Archives for posts with tag: Howard’s End

​I should know by now that something amazing may be encountered at any time. Shopping is a particular activity that provides opportunities for random fascinating conversations. Once, among the treasures of a Macy’s purse sale, a woman noticed my subtle Phantom of the Opera T-shirt and struck up a conversation about the musical, different versions, Michael Crawford, Broadway in general, and eventually my obsession with all things Wicked. Best Buy was host to a chance conversation with a young army veteran who worked there. We both enjoyed exchanging tales of foreign travel and historical landmarks so much that he would subsequently spot me across the store and come over to resume our conversation, as if it hadn’t been weeks since our last encounter. And a handicapped man at Walmart once told me about his sad, courageous life, obviously a very rare occurrence, spurred into an unfamiliar need for a sympathetic ear after a car almost ran him down in the parking lot. A simple shopping trip can lead to memories that become woven into the fabric of daily life.

Yesterday, I stumbled into a conversation with a sales girl at Pier 1, while lamp shopping. As random discussion will, it started simply, with my love of art glass. Eventually it wound around to some of the cool glass I’m finding among my mother’s things, from Depression Glass, to antiques, to very old photographs. My century old badly faded image of my maternal grandmother, in Edwardian attire complete with a giant hat similar to the awesome ones I was dazzled by in the movie Howards End, tends to trump anything most people have in their family collections. Many modern families don’t even have more than a handful of old pictures, if that. The woman I met had what will probably be the greatest antique photograph story I’ll ever hear.

I mentioned that many people find my mom’s stories of her life fascinating, since she lived through so much history. When I said she was born just a few years after the Titanic sank, this articulate and intelligent young woman quietly stated that more than one of her ancestors were on the Titanic. One of them was a member of the orchestra that famously accompanied the doomed ship on her tragic swansong. A particularly poignant event that’s become a point of consternation among those deeply interested in the fated first and last voyage of the most famous ship in history was that the orchestra member’s wife was charged for his lost uniform. Imagine being informed that your beloved lost spouse’s company uniform must be paid for…as it was lost to the depths of the sea. These are parts of the story I’ve heard about in countless TV documentaries. It was breathtaking to talk about them as someone’s family memories.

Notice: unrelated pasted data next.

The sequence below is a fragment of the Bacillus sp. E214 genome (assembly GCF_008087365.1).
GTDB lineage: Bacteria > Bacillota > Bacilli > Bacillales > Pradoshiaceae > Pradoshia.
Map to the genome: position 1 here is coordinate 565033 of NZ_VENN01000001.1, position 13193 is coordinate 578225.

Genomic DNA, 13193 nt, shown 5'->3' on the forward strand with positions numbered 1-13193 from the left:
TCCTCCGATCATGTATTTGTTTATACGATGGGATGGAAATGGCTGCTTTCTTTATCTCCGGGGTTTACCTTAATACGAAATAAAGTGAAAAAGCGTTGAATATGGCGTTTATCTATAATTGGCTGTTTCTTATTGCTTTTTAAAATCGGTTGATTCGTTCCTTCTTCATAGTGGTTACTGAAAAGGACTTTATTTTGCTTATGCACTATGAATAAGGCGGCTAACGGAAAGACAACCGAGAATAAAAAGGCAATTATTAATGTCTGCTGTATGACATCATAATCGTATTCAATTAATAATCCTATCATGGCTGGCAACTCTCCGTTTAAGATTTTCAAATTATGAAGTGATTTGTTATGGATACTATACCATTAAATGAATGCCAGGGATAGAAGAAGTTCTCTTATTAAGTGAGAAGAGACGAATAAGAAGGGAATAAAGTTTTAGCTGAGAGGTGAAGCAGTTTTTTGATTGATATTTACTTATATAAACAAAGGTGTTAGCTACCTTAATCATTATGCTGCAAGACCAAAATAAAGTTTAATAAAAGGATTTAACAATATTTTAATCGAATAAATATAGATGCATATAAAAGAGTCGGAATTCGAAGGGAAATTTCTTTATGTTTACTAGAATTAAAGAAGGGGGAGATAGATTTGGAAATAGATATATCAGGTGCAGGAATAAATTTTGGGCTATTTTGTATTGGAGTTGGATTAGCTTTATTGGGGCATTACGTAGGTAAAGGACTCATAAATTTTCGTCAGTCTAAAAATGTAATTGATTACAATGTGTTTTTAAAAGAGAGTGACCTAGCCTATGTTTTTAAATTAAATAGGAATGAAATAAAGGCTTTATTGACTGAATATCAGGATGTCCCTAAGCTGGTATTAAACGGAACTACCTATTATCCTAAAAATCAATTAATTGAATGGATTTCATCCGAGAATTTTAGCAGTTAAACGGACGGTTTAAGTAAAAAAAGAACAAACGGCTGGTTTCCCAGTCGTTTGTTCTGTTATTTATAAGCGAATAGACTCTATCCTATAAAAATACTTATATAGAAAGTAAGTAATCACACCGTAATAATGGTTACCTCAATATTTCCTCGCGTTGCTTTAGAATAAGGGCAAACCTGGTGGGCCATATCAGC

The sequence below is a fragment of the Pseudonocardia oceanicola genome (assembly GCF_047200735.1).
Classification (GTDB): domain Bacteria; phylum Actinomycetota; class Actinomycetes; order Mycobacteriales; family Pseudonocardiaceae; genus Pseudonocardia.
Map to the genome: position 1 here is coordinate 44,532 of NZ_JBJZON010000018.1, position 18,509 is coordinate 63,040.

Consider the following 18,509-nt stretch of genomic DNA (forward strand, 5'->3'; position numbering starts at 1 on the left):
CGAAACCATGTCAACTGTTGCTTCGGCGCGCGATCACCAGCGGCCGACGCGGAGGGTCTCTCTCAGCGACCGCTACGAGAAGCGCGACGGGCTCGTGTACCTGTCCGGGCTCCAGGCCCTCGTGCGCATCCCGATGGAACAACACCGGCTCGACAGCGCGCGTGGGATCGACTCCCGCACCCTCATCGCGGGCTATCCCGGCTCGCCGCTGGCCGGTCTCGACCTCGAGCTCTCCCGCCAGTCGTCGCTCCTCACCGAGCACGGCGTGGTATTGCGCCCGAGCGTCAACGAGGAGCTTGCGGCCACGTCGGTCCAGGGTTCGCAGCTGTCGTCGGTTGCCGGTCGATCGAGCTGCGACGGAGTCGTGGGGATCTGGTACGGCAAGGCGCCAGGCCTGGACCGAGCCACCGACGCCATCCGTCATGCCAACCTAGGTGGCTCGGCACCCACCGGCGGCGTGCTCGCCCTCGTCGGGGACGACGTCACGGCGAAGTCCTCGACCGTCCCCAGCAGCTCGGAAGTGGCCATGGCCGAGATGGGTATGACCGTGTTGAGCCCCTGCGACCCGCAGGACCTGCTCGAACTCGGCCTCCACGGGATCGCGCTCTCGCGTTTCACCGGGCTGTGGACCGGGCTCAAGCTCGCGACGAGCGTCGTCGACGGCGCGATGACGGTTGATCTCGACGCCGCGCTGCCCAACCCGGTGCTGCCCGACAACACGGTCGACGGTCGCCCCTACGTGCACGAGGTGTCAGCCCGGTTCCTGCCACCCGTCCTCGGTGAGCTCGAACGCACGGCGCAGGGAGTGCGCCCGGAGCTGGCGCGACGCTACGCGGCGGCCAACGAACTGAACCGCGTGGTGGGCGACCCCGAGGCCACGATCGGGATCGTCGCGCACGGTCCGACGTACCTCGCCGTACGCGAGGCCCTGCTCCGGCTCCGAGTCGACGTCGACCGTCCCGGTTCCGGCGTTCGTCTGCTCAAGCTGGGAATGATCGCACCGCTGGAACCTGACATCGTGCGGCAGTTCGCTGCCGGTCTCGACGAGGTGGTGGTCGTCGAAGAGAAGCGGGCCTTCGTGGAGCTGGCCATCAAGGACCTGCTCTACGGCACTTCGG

People Who Died on the Titanic

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After not seeing many articles online that caught my interest for a while, there have been several suddenly. This one in particular set off my imagination.

It offers some quite funny speculation about what books might have been taken aboard the Titanic, and the likelihood that any one book’s weight would have made the literal difference between sink or swim. Life or death. Sheer survival.

Of course, that set me off into wondering how likely it was that even the staunchest booklover would go overboard clutching a tome they just couldn’t bear to leave behind. That’s taking the “I simply couldn’t put it down” thing a bit too far.

Though I have heard of traumatic shock making people do stranger things. Like the man on the bombed Arizona inordinately worried about the shoes he’d just polished and set down to dry.

I love books enough that I can’t be entirely certain I wouldn’t take one into the lifeboat (if I’d been one of the lucky passengers with a shot at a place in one). I doubt anyone would have the inclination to try to read by the light of a sinking ship, however.

The article includes a list of bestsellers from the early 1900s. Likely candidates to have been tucked into some dowager’s trunk. One of them, anyway.

We’ve all seen the cars being hoisted onboard by an elaborate contraption made of ropes and pulleys. Those well-traveled automobiles alone could have had a treasure trove of hardcover delight stowed away in every boot or glovebox. Excess spillover kicked out of the massive amounts of luggage reserved for enough luxurious wardrobe to make a movie…oh, wait, that’s the James Cameron extravaganza version.

I’m talking about the real life what if. The one where my favorite E. M. Forster novel, Howards End, was a bestseller of the time. The bit about the bastion of Anthony Hopkins’ forehead just might have enticed me to take it right over the rail, entrenched in a terror induced need to find out if that forehead would in time tempt Emma Thompson to marry the man who owned it.

Obviously, it doesn’t take one of the most horrific real life maritime disasters to stir up a blendered  ramble about history, fine literature, cinematic splendour, and a heavy dose of pop culture. It helps though when a single such incident captures the world’s imagination so that a century later it has gathered to its memory all of the above.

Another book on the list was The Wonderful Wizard of Oz. Considering my Wicked induced fascination with all things Oz, including L. Frank Baum, I probably would have tried to exit the sinking Titanic clutching more than one book.

If you think about it hard enough, and a bit sideways, being an extreme lover of books could be a dangerous way to live. And under  circumstances most irregular and unforeseen, quite possibly the second greatest potential hazard when traveling by unsinkable luxury liner.